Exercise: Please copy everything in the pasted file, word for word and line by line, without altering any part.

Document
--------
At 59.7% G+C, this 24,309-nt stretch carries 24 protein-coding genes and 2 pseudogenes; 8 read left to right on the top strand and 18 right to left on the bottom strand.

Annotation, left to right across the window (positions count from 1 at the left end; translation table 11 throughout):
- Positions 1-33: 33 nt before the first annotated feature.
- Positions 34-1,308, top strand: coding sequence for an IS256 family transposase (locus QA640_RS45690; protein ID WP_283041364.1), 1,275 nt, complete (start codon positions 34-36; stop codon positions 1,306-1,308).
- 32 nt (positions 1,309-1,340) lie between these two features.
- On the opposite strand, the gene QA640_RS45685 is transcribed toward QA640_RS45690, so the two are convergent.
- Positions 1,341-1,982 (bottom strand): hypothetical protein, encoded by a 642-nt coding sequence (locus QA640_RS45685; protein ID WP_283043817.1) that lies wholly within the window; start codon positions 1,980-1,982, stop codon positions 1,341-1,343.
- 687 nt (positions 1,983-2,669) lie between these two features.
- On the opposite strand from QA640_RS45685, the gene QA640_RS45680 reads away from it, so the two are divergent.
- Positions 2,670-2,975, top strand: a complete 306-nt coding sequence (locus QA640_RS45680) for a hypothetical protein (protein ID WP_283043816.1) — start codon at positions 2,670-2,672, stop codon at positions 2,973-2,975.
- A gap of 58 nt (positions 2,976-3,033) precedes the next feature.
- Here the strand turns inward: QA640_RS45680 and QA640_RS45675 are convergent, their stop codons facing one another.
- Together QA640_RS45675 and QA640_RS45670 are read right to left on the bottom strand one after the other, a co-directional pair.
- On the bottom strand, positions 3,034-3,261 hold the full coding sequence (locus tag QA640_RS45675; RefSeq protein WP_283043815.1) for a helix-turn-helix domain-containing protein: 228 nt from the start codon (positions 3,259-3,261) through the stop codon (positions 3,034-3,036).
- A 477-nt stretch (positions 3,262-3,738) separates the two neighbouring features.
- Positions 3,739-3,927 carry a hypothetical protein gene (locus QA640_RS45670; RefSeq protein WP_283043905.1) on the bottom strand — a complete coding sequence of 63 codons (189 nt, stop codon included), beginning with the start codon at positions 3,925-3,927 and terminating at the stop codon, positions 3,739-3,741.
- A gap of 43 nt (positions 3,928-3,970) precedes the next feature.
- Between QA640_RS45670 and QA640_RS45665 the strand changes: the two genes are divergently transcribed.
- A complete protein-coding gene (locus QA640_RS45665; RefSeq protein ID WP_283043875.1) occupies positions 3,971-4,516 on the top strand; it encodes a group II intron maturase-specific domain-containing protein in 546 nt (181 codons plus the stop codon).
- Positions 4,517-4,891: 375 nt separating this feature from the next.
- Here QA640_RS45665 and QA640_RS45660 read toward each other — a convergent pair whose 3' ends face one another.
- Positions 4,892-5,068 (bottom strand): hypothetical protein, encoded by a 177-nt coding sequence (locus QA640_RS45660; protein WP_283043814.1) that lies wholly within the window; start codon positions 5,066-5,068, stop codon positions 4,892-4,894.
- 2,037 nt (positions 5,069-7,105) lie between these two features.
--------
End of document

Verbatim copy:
At 59.7% G+C, this 24,309-nt stretch carries 24 protein-coding genes and 2 pseudogenes; 8 read left to right on the top strand and 18 right to left on the bottom strand.

Annotation, left to right across the window (positions count from 1 at the left end; translation table 11 throughout):
- Positions 1-33: 33 nt before the first annotated feature.
- Positions 34-1,308, top strand: coding sequence for an IS256 family transposase (locus QA640_RS45690; protein ID WP_283041364.1), 1,275 nt, complete (start codon positions 34-36; stop codon positions 1,306-1,308).
- 32 nt (positions 1,309-1,340) lie between these two features.
- On the opposite strand, the gene QA640_RS45685 is transcribed toward QA640_RS45690, so the two are convergent.
- Positions 1,341-1,982 (bottom strand): hypothetical protein, encoded by a 642-nt coding sequence (locus QA640_RS45685; protein ID WP_283043817.1) that lies wholly within the window; start codon positions 1,980-1,982, stop codon positions 1,341-1,343.
- 687 nt (positions 1,983-2,669) lie between these two features.
- On the opposite strand from QA640_RS45685, the gene QA640_RS45680 reads away from it, so the two are divergent.
- Positions 2,670-2,975, top strand: a complete 306-nt coding sequence (locus QA640_RS45680) for a hypothetical protein (protein ID WP_283043816.1) — start codon at positions 2,670-2,672, stop codon at positions 2,973-2,975.
- A gap of 58 nt (positions 2,976-3,033) precedes the next feature.
- Here the strand turns inward: QA640_RS45680 and QA640_RS45675 are convergent, their stop codons facing one another.
- Together QA640_RS45675 and QA640_RS45670 are read right to left on the bottom strand one after the other, a co-directional pair.
- On the bottom strand, positions 3,034-3,261 hold the full coding sequence (locus tag QA640_RS45675; RefSeq protein WP_283043815.1) for a helix-turn-helix domain-containing protein: 228 nt from the start codon (positions 3,259-3,261) through the stop codon (positions 3,034-3,036).
- A 477-nt stretch (positions 3,262-3,738) separates the two neighbouring features.
- Positions 3,739-3,927 carry a hypothetical protein gene (locus QA640_RS45670; RefSeq protein WP_283043905.1) on the bottom strand — a complete coding sequence of 63 codons (189 nt, stop codon included), beginning with the start codon at positions 3,925-3,927 and terminating at the stop codon, positions 3,739-3,741.
- A gap of 43 nt (positions 3,928-3,970) precedes the next feature.
- Between QA640_RS45670 and QA640_RS45665 the strand changes: the two genes are divergently transcribed.
- A complete protein-coding gene (locus QA640_RS45665; RefSeq protein ID WP_283043875.1) occupies positions 3,971-4,516 on the top strand; it encodes a group II intron maturase-specific domain-containing protein in 546 nt (181 codons plus the stop codon).
- Positions 4,517-4,891: 375 nt separating this feature from the next.
- Here QA640_RS45665 and QA640_RS45660 read toward each other — a convergent pair whose 3' ends face one another.
- Positions 4,892-5,068 (bottom strand): hypothetical protein, encoded by a 177-nt coding sequence (locus QA640_RS45660; protein WP_283043814.1) that lies wholly within the window; start codon positions 5,066-5,068, stop codon positions 4,892-4,894.
- 2,037 nt (positions 5,069-7,105) lie between these two features.